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Controlled democracy

A political analysis of Iraqi freedom

November 11, 2002
The Iranian

Saddam's Baghdad is finally ready to fall. The Kabul-like fall of Baghdad is expected in the not too distant future and the internal revolution by Kurdish and Shi'ite elements will drive the final nail in the coffin of Saddam Hussein. This is Saddam's last sigh and there will be no major war to take him out but rather a coup d'etat will occur. He has lost trust of the praetorian guards who used to protect him!

Iraq has treated its befallen leaders with the greatest of ridicule and insult. The dragging of the bodies of the Iraqi fallen presidents and prime Ministers is in the memory of every student of Middle Eastern history. Saddam and his clan are allegedly slightly cleverer and may not suffer the fate of Ceausescu of Romania. Indeed they may take refuge in a radical Islamic state such as Sudan where they can use their billions to live a discreet life.

However the treat to share the pie has already started. New Iraq will become the centre of a Middle East that may see the final demise of OPEC and the northern, central and southern oil fields of Iraq would serve as the cannon fodder that will spew money to the Kurdish, Sunni and Shi'ite masses who have been denied the basic necessities of life by their despot whose notorious lust for blood and war has destroyed the entire fabric of Middle Eastern culture. It started with Iran and has continued since then.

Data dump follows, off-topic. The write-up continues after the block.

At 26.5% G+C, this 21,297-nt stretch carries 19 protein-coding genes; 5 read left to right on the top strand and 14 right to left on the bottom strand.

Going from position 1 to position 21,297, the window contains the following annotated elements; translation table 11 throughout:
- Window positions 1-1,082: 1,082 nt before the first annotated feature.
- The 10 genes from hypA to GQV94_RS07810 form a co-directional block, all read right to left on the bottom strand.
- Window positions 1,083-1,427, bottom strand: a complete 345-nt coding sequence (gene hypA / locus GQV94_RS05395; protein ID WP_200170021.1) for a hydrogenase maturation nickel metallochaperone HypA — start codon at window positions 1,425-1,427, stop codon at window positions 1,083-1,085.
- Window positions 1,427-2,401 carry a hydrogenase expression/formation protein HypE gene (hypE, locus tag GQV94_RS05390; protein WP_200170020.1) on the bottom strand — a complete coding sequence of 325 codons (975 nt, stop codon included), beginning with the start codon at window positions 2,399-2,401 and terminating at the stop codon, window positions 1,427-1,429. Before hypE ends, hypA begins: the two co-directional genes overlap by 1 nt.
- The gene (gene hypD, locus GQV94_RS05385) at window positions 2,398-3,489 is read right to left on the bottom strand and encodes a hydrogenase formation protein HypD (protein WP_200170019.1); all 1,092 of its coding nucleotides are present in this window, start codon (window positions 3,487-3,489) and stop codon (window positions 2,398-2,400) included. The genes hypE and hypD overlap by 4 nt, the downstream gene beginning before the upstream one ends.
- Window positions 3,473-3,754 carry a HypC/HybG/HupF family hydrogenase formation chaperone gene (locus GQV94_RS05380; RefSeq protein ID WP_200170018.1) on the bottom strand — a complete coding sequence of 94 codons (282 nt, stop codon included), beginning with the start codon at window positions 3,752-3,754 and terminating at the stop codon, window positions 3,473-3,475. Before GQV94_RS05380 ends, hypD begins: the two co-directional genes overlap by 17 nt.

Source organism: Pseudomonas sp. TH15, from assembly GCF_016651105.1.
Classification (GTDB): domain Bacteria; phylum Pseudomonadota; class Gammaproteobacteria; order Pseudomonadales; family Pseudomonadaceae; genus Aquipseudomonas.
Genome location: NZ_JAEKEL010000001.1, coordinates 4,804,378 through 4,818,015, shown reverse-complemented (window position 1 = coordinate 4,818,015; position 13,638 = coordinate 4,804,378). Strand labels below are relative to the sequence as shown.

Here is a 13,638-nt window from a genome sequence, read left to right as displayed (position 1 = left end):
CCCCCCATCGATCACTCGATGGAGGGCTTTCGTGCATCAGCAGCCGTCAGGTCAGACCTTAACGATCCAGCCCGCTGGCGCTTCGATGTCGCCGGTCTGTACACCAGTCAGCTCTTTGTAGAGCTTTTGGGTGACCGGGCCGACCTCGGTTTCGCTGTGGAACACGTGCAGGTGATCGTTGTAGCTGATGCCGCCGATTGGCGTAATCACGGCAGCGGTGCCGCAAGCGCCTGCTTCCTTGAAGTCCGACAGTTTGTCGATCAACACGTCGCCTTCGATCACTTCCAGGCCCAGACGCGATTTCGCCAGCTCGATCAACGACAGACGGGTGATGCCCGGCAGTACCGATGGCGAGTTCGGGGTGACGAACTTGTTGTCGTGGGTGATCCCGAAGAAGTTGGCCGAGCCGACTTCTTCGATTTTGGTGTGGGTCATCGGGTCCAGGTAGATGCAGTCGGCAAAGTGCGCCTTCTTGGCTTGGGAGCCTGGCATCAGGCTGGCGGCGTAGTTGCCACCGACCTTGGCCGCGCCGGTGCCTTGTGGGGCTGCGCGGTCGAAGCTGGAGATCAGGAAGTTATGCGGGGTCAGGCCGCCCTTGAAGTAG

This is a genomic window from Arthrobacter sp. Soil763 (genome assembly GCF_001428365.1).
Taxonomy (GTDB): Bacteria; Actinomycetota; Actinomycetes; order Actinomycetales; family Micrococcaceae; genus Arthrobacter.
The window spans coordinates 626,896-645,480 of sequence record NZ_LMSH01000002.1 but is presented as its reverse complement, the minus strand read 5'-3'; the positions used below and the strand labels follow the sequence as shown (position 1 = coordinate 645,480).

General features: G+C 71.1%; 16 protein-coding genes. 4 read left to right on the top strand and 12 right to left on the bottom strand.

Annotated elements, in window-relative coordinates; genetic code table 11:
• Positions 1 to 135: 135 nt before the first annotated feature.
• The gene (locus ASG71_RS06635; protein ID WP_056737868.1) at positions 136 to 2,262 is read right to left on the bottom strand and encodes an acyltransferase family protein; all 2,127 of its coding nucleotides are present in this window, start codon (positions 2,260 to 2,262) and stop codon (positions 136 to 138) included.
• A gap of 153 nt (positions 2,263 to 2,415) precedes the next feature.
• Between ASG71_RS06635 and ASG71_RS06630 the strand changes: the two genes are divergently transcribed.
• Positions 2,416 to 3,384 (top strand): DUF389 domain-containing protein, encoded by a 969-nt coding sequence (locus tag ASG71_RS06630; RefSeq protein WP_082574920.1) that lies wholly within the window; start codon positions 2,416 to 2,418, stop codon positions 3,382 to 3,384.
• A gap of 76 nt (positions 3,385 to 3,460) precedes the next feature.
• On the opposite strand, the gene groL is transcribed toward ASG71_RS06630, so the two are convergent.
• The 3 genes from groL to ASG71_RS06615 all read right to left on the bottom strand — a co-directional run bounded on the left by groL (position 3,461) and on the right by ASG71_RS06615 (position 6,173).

It would be futile to deny the culpability of present superpowers, who helped Iraq build its huge weapons arsenal as a counterweight to the revolution of Shi'ite Iran. The distant vision of Western strategists to impose half-cooked solutions on the oldest civilisations or rather the regions, which are the cradle of civilisation, is one of the basic causes of totalitarianism in the Middle East.

From the propping of the Shah of Iran against the wish of the masses to supportinng the creation of the mujahideen in Afghanistan to counter the Russian invasion of Afghanistan and to halt the aspirations of the communists down the warm water ports of the Arabian Sea, have proven to be unjustifiable and irresponsible strategies. Hindsight is always an advantage but supporting history always makes sense.